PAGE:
My colleague Sean Cavanagh has written an interesting story about Spore--a new computer game designed by the makers of SimCity that focuses on evolution. The game allows users to create organisms by giving them various (hopefully advantageous) traits to help them survive. As these organisms evolve, players continue to build civilizations and worlds. One of the most interesting parts about this game to me is the wide audience it has attracted--which goes beyond the education crowd and includes the tech-savvy gaming folks as well. To succeed as a commercial game, it has to be a delicate balance of educational fact ...


Thanks for reading our new ed-tech blog. Please let us know what you would like to see us covering in this blog. One thing we will be doing here is passing on ideas from experts whom we encounter in the course of reporting. My expert du jour is Joseph S. Renzulli, the director of the National Research Center on the Gifted and Talented at the University of Connecticut. In a phone chat, he said his career has mostly focused on gifted students, but for some 25 years he has been interested in how technology can help students of all ability ...


According to this press release, sent out by the University of California, Los Angeles, the university will be launching a new technology research center, which will focus, at least initially, on the relationship between gaming and students' math skills. As someone who has written a number of stories about gaming in education, I've heard quite a bit of anecdotal evidence about how including video and computer games in classroom lessons can boost motivation and achievement levels, but hard-hitting research on whether that's actually true is pretty thin, although new organizations designed to provide just that seem to be cropping up ...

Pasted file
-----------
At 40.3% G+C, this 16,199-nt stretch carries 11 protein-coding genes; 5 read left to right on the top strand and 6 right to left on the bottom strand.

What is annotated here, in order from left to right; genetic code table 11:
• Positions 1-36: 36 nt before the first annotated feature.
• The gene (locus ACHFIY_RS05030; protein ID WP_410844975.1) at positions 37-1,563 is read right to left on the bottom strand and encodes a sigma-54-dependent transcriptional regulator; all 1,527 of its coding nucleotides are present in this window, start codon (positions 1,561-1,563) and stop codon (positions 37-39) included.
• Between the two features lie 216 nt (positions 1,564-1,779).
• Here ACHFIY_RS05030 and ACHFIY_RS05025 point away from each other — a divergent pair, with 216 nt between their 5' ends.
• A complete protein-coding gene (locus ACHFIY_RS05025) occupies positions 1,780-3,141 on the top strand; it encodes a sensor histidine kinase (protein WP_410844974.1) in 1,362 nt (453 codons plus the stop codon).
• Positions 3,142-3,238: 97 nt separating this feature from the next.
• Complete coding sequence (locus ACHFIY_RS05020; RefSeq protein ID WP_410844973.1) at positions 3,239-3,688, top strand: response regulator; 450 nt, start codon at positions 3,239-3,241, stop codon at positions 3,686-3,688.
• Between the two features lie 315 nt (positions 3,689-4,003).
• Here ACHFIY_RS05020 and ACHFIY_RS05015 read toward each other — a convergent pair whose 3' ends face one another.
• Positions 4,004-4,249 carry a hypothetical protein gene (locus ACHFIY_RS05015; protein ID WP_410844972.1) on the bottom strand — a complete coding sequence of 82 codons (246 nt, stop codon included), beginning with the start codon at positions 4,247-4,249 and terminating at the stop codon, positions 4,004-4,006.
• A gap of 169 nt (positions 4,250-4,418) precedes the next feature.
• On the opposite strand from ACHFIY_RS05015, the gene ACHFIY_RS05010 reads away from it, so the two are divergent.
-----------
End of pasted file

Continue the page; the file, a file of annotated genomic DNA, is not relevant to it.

Welcome to Digital Education, a new blog that aims to provide news updates, solutions, and analysis to help ed-tech leaders and others address the technological challenges they face today. This blog is a partnership between Education Week and its sister publication, Digital Directions, which are working together to expand coverage of ed-tech issues in K-12. As Digital Education gets going, please tell Andrew and Katie what you think are the most important ed-tech challenges of today and how schools should go about tackling those challenges. They are very interested in hearing what you have to say. Kevin Bushweller Executive Editor ...